It’s Halloween night.
For the past several years, I’ve gotten used to gazing upon Halloween night from afar. I went to college, and I pushed it away, no longer understanding its allure and confused about why adults went to great lengths to create a spooky environment for 25 of their closest drunk friends. It was an overnight thing – one year I was excited and celebrating and being a goofball with all of my friends as well; the next, I was rolling my eyes and staying inside to watch something decidedly not Halloween oriented.
I begrudgingly dressed up when asked, or I did something in the spirit of Halloween, but I always did it because I was supposed to. I didn’t look forward to it by any means. I simply said to myself, “I’m too old for this. Whatever. Halloween is just not my day – more power to everyone else.”
I convinced myself that I was over Halloween.
Tonight, I realize it wasn’t that I was over it. I just had the scope all wrong. Halloween isn’t for adults.
It’s for our kids.
Well, truthfully, it partially is for us, but only by association.
Driving home tonight from a friends house – where three other babies were dressed in Halloween costumes and three other pairs of parents giggled and oohed and ahed – I saw trick or treaters everywhere.
And I remembered back to my days trick or treating. The doling out of candy, the early morning outfit check, the long lasting linger of sugar and chocolate – spreading itself out over a three week period, one piece per day in a school lunch. I remember dumping a pile of sweets on the floor and trading them with my friends as if I had just dumped out a bag of 1986 Topps rookie cards.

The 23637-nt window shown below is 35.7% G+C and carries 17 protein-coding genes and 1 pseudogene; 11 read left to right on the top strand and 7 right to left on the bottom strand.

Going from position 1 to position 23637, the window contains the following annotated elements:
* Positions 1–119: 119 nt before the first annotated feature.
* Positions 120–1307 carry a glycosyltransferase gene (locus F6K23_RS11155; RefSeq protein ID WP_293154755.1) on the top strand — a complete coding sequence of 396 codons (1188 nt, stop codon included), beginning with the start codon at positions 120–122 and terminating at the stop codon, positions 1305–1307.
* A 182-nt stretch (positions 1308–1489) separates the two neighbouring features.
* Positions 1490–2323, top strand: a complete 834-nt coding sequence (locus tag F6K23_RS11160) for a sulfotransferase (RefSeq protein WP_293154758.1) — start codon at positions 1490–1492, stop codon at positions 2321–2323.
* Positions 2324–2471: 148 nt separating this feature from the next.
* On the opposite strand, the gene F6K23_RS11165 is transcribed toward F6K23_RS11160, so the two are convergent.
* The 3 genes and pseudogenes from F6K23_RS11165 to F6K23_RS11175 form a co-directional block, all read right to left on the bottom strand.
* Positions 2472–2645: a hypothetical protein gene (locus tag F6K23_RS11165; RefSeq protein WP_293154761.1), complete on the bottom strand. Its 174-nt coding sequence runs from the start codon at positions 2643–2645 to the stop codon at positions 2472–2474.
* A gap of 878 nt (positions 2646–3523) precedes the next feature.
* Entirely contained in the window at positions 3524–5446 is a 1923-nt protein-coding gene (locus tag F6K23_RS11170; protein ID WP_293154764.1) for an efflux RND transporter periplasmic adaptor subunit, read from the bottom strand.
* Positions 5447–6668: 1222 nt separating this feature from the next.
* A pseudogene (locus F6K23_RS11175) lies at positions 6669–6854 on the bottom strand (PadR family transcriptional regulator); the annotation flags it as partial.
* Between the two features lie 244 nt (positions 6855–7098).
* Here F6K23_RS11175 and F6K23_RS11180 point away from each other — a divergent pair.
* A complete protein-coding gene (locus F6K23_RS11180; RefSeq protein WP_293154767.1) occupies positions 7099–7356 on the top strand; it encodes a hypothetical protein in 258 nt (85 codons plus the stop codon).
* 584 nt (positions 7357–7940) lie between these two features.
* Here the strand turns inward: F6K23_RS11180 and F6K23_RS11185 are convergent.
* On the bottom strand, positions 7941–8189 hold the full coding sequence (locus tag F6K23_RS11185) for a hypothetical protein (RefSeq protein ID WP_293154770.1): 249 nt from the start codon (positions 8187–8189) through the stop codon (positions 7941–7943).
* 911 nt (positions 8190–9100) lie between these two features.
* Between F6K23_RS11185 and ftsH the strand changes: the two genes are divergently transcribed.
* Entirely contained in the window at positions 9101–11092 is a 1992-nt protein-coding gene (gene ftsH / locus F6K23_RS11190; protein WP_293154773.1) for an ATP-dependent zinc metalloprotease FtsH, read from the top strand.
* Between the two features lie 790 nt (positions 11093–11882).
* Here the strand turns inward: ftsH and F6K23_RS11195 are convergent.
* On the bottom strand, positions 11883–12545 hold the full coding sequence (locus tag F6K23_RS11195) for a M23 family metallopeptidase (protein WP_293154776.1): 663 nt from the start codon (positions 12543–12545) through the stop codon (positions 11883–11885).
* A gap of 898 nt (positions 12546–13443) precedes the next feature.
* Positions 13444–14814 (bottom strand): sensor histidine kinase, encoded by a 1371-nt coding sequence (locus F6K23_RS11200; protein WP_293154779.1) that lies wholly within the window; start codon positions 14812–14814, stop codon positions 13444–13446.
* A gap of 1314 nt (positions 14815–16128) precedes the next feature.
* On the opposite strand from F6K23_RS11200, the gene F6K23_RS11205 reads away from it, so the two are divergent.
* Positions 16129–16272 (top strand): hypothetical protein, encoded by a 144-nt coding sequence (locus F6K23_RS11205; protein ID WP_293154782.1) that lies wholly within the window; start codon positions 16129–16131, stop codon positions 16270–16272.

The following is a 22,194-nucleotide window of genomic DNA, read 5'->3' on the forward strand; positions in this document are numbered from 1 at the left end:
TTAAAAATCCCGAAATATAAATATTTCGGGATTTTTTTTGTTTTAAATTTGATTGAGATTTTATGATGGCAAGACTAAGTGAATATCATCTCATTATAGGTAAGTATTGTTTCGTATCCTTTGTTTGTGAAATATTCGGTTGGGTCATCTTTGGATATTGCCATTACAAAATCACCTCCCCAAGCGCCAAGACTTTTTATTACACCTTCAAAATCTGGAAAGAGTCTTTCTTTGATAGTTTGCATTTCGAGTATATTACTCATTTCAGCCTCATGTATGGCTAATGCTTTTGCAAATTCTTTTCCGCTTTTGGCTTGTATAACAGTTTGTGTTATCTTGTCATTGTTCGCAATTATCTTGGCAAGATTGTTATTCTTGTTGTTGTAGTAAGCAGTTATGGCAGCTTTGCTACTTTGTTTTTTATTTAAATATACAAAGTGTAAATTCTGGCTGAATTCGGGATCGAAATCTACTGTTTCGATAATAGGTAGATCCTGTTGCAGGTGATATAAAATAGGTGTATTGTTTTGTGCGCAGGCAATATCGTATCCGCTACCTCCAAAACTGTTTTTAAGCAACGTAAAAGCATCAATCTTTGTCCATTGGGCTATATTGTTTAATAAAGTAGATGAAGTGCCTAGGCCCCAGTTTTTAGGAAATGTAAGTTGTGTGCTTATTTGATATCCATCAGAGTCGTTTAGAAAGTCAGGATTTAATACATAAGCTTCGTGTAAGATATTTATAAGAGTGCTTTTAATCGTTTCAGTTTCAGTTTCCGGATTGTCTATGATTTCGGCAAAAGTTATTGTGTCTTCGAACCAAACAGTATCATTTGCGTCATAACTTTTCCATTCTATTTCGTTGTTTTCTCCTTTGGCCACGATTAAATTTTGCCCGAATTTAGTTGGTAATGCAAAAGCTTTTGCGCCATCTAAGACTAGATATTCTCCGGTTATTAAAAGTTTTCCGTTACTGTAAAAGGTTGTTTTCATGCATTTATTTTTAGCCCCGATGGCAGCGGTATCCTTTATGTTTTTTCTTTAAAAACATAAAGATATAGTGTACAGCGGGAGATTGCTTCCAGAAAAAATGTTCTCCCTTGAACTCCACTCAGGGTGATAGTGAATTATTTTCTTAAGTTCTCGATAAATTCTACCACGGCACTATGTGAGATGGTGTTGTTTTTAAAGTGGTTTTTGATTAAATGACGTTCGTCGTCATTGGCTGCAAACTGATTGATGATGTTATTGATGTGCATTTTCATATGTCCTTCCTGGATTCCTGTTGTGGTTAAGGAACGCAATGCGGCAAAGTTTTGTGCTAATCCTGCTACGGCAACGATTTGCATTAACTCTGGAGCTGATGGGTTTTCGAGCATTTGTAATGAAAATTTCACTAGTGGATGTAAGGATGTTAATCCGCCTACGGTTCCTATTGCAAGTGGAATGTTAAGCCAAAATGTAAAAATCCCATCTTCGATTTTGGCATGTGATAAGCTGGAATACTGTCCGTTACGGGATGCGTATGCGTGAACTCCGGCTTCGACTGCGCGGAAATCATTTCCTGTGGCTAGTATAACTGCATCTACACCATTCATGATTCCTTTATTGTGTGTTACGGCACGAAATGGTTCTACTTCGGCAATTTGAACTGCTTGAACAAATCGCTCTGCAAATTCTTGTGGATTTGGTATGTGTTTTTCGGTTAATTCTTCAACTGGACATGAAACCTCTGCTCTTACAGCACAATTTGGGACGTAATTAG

I remember the darkness, and the ingenuity, and the excitement in guessing what my friends might show up as. Most of all, I remember that, above everything, there was a buzz throughout the city. Every child of trick or treating age was champing at the bit, struggling to keep the joy inside, and then when darkness fell, the entire lot of us burst out onto the Sioux Falls landscape to beg for candy from strangers. That’s right. It was the one night we could buck conventional wisdom and accept a strange Resee’s peanut butter cup.
For one night, the world was ours. We overtook every house we could find with the lights on, and we pounded on the doors of those who thought they were safe, save the foolishly lit basement light or the flicker of a television. We were in charge, dressed like vandals, stealing through the night in search of better prey.
I thought back on my younger trick or treating days and realized I was all wrong. It wasn’t that I grew up too fast. It was that I didn’t bother to leave things in perspective. I forgot that Halloween was a day for kids.
Now, through the eyes of a father, I can begin to understand what makes it so special.